Pittsburgh, Pennsylvania, like many regional centers throughout the United States, is in a necessary state of transition from the twentieth century to the current one. Through these growing pains, American cities and their regions have inherited the role of setting the social, physical, educational, and environmental agenda as Federal policy either moves too slow or is too blunt to adequately contribute to each place’s unique sense of being and the particular opportunities or challenges in diverging corners of a country as big and vast as this one.
Concurrent to this downshifting of responsibilities is an upshifting of expectations. The United State’s economy and its demographics is actively responding to some of the anomalies of the 20th Century. People old and young are making the financial, health, and quality of life connections that were severed in the past era's post-war and industrial exuberance that inadvertently allowed us to spend our savings and mortgage our future in a vain attempt to sustain the unsustainable. This is causing a widespread re-evaluation of how we spend our time, how we invest, where we live, and how we apply our creativity.
The cities that recognize this phenomenon are making the investments and changes to policy that not only make them more resilient to the many externalities that are outside of their ability to directly control (think Sandy, The Great Recession and other events that are costly to cities but not the result of purely local actions) but to also compete on a national and global stage for the innovators, educators, investors, creators and leaders that will further reinforce a place’s population, its economy, and its vibrancy.
Of the many metrics used to gauge how a city is moving closer to a 21st Century livelihood, the health of the public realm remains one of our best barometers. Much like internet hits are used to measure and further attract web activity, public space “hits” illustrate for us the intersection between a place’s culture, economy, navigability, openness and creativity to increase the ‘memorableness’ of a place in driving even more traffic and more investment. While the strength of these indicators need to be tracked throughout a city, a city’s downtown is where the results might matter more than any other part of a city. A place is only as strong as its core.
Pittsburgh understands this. And, because the city and its downtown was largely built before the focus on the automobile outscaled it’s ability to keep pace, the public realm we are now repopulating is truly central to an Investment Ready Place. This inheritance affords public space entrepreneurs the ability to invest in public spaces in a direct and meaningful way.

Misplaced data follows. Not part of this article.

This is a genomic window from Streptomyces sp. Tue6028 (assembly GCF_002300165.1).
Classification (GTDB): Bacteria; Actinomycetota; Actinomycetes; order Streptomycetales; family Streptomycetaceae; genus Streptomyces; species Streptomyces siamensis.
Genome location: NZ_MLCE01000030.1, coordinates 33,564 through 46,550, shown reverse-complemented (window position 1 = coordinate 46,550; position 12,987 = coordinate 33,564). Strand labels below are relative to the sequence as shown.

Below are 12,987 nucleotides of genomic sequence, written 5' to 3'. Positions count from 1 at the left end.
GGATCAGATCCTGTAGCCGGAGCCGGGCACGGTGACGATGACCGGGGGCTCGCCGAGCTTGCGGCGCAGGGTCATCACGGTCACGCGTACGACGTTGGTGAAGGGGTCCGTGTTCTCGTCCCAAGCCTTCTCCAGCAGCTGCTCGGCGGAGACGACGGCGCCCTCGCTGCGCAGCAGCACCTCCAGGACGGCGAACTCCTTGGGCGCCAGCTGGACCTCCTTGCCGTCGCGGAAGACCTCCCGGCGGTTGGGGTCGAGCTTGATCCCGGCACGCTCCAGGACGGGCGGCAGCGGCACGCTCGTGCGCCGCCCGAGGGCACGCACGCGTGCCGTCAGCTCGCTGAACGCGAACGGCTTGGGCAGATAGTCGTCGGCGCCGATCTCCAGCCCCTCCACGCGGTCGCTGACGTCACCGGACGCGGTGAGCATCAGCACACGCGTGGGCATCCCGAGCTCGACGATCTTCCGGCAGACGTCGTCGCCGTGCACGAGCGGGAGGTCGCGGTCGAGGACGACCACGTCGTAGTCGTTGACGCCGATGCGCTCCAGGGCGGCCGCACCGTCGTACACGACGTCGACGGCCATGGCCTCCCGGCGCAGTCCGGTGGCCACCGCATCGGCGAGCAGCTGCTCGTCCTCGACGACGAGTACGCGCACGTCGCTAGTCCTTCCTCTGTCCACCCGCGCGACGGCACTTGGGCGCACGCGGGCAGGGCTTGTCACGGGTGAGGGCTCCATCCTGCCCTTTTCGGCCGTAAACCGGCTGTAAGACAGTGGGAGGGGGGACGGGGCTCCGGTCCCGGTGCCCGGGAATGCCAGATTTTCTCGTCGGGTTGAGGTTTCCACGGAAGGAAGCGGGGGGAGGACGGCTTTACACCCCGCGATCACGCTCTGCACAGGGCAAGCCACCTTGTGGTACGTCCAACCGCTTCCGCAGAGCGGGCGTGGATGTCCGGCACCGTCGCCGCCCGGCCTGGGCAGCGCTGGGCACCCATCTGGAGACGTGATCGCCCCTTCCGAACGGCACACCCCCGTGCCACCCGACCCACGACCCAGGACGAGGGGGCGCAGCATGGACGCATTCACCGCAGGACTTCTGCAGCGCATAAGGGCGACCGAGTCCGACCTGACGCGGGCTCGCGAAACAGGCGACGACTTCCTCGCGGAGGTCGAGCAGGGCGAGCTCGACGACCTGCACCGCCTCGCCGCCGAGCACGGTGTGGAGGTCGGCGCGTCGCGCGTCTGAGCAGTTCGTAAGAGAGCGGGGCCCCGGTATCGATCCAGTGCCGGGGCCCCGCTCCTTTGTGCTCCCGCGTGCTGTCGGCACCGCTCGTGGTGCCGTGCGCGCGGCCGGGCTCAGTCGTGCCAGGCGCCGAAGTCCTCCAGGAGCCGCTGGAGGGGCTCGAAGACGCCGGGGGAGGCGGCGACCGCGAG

Ben Miller, founder of Fundrise, discusses with the House Committee on Small Business, the "why" and the challenges his group faces when crowd-sourcing real estate investment deals.
Emerging neighborhoods don't get the attention from instutional capital, even though that is where the growth is...You can invest in a Japanese Manufacturing company today, but you really can't invest in your own community...The public was a very tough critic [in self-policing investment-worthiness].
Learn more at www.Fundrise.com
Hurricane Sandy has shifted the discussion of how we build our communities from overly focusing on sustainability to "bounce-back-ability," or, resilience. While, understandably, the response has centered around technological and social responses to weather events, we are beginning to understand that variability is normal and predictability not only is, at best, short-lived, but it lulls us into a false quiet, an ahistorical sense of security. Adaptibility is essential. Economic, social, and demographic waves sweep over our settlements in hard to predict ways just as do ocean swells and high-powered winds. Since the relative global calm settled in after World War II (with periodic shocks along the way), we have focused on sustaining a calm through provisions built to provide an illusory stability of such a system. This is akin to building storm surge walls and flood levees to feel safe from events like Sandy or Katrina that surpise us by toppling them. Instead, says Andrew Zolli,
we need approaches that are both more pragmatic and more politically inclusive — rolling with the waves, instead of trying to stop the ocean.
What does a place that has been invested in look like? It can end up looking a lot like Ohio City, a thriving Investment Ready Place (IRP) in the Near West Side of Cleveland, Ohio. Let’s view Ohio City as a case study of Investment Ready Places. We will use the checklist to show why investment makes sense for this neighborhood and we will document previous investments.